Journey formed in the San Francisco area back in the mid '70s and scored their biggest hits in the '80s. The band, featuring founding member and guitarist Neal Schon (second from right) is still going strong and tours with Def Leppard this summer.

We all love our beds. And that's what Schon dreams of when he's on the road with his band.

"If I could beam myself from the stage to my home bed, that would be amazing," he says. "To be in that bed and not in a hotel, wow. But that said, we as a band have made a lot of friends at a lot of nice hotels in cities around the world, and if you're kind to the people there, they are kind to you. So it's not that bad at all."

At this point, says Schon, being in a traveling band is second nature. "Remember, I started this life when I was a kid," he says. "I'm not only used to it, but I don't see myself stopping either."

鶹ý's The Essentials: Neal Schon opens up about touring with Journey.

For Neal Schon, the days of barnstorming the country by bus are long gone

Schon's touring memories are filled with now comical memories of trying to get some rest on a loud, cramped bus as he and his bandmates shuttled from city to city trying to make a name for themselves. No more. These days, those journeys have wings.

Journey formed in the 1970s when guitarist Neal Schon and keyboardist Gregg Rolie left the Santana band. They're touring still, with stadium gigs this summer with Def Leppard.

"For us, it's a (private) plane, definitely," he says. "We've flown private for years now, and it's hard to break away from that. It's still the best and safest way to get from one gig to another."

In fact, some recollections from tours past include many a black-and-blue ride. "I did many, many years in a bus, with those tiny bunks. Then there were the private coaches, but they were really expensive and then you learned what roads in the country were no good. In some states, I'd find myself literally bounced onto the floor in the middle of the night."

Neal Schon reveals his favorite Journey songs

Asking Schon about his favorite Journey tunes is a bit like the proverbial request for a parent to name their most adored child. Can't be done.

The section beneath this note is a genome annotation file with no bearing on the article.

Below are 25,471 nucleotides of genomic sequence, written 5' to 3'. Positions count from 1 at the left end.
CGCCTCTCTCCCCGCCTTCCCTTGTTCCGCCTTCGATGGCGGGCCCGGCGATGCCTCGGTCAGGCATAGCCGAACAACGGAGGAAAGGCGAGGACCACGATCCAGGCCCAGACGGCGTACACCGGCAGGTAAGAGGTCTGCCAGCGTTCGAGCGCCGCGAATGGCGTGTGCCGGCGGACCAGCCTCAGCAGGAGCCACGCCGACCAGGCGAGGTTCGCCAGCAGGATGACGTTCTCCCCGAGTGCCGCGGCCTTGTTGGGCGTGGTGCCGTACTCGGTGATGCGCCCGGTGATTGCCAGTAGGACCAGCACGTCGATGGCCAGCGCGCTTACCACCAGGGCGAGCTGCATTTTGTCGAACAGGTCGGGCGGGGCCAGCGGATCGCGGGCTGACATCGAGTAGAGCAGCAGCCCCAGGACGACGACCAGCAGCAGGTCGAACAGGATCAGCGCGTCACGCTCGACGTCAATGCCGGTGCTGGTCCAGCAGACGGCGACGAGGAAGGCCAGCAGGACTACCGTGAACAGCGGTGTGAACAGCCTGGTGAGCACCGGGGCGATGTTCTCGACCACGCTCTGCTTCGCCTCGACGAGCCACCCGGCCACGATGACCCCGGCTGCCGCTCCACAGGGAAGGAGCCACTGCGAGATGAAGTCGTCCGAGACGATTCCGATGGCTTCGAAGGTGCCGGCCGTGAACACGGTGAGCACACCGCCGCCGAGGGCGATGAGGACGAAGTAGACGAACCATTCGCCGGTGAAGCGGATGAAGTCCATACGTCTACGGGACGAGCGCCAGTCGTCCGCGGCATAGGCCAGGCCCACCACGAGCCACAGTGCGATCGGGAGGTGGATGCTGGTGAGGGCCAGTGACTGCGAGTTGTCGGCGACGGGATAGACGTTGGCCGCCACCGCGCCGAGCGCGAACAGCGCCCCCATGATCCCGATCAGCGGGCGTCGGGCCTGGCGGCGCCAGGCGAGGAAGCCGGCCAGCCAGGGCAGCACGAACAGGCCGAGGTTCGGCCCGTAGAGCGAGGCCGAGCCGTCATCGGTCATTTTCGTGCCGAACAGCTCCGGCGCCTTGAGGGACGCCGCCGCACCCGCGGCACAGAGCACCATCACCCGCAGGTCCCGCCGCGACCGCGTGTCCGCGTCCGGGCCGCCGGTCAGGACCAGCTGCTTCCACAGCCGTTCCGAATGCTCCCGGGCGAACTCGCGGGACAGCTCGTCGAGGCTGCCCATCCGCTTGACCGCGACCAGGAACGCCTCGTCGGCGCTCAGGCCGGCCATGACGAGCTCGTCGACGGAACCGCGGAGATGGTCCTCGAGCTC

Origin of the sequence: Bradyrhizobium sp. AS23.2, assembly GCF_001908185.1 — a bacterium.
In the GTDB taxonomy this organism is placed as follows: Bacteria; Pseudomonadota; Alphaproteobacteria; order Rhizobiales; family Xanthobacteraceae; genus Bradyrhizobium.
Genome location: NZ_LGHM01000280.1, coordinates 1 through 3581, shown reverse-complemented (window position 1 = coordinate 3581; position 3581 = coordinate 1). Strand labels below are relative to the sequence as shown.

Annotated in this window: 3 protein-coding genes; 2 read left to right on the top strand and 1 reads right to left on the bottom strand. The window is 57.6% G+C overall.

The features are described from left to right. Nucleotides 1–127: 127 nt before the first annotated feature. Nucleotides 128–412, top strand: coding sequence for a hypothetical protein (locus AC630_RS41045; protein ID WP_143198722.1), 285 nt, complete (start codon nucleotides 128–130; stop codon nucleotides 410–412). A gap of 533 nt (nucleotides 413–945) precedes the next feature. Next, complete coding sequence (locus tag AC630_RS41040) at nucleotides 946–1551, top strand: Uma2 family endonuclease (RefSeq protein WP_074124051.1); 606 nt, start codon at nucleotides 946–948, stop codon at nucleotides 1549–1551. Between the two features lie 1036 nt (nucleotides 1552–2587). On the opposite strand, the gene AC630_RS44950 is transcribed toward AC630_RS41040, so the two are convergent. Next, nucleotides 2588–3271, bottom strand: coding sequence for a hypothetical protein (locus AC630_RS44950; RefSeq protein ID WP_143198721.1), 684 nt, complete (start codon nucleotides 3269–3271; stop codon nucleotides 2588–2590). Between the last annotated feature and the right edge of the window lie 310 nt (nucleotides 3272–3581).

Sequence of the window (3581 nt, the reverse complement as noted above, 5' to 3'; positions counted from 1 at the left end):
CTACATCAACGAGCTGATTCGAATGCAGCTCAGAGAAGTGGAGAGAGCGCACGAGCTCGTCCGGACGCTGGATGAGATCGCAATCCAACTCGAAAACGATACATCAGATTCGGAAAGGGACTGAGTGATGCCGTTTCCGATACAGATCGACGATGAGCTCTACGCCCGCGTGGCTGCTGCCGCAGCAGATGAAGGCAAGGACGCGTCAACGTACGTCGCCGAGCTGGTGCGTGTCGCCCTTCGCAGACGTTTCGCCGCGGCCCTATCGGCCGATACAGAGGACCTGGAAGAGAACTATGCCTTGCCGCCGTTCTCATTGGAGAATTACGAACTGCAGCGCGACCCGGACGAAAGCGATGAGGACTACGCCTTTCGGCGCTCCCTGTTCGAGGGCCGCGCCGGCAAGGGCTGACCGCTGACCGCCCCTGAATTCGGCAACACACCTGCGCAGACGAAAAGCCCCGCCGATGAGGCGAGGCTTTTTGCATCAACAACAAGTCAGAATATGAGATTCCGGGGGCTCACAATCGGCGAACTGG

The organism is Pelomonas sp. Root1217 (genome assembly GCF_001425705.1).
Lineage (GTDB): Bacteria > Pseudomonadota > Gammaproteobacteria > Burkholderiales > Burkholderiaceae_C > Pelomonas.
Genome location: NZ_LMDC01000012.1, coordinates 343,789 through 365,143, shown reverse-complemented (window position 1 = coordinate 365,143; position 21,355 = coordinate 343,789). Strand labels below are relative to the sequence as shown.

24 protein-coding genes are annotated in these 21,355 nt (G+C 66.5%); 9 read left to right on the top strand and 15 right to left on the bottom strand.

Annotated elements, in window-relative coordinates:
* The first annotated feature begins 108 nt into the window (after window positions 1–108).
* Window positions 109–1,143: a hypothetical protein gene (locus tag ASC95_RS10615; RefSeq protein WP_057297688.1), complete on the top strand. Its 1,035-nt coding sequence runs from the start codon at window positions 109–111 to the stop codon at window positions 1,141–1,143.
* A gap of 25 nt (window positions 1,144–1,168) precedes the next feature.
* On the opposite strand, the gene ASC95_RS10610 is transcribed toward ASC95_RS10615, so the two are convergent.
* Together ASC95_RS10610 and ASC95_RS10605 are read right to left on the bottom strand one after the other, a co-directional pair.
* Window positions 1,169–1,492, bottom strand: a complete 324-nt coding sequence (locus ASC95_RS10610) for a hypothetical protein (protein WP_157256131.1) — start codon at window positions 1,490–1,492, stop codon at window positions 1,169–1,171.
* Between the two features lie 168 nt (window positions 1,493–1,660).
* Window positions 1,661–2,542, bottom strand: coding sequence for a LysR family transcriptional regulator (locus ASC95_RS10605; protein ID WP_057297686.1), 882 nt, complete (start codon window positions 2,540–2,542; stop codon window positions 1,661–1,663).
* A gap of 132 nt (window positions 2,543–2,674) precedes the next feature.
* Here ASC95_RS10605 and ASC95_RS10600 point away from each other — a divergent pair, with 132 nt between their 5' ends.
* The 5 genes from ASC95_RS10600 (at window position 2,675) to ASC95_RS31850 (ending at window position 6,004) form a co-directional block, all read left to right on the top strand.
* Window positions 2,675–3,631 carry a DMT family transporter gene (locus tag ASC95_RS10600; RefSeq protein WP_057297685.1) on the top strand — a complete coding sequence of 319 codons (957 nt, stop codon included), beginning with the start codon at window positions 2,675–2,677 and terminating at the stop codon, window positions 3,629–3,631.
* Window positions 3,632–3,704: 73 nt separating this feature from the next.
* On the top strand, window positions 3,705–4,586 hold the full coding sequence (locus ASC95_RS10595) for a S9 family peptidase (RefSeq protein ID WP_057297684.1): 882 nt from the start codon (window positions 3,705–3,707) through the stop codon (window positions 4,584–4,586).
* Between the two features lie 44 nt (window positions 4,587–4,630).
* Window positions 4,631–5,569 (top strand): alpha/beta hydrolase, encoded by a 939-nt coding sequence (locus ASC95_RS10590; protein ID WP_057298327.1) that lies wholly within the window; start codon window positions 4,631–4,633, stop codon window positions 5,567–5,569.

Def Leppard (from left): Vivian Campbell, Rick Allen, Joe Elliott, Phil Collen and Rick Savage, will embark on another stadium tour July 6 with Journey.

"The truth is the audience makes all those hits come alive, honest," he says. "I've played these songs so, so many times, whether it's 'Lights' or 'Wheel In The Sky' or 'Faithfully,' but the emotions that run through me each time as you play them never gets old, especially when you see how the audience is moved."

For Schon, filling the air with those classic songs is all about trying to be a guitar therapist. "You're trying to remove people from whatever kind of funk is going on in their lives," he says. "The music becomes the ultimate healer."

What Journey opening act made a huge impression on guitarist Neal Schon?

Countless bands have opened for Journey over the band's five decade existence. But one group left a particularly huge impression on Schon.

Members of Journey, Steve Smith, from left, Ross Valory, Aynsley Dunbar, Gregg Rolie, Neal Schon and Jonathan Cain at the 2017 Rock and Roll Hall of Fame induction ceremony in New York on April 7, 2017.

"It was Bryan Adams," he says. "This was in the '80s and he was just out with his (1983) album 'Cuts Like A Knife,' and I remember listening to them and I thought, 'Wow, he's amazing, and his band is amazing.'"

Schon has high praise in particular for Adams' guitar player, Keith Douglas Scott. The Canadian ace "plays slowhand, meaning, only what's necessary to serve the song. But one day I was walking past his dressing room and I hear the most amazing sounds and I couldn't believe it, it was him. Just really experimental guitar. I'd love to co-headline with them again. Bryan Adams and Journey really go well together.”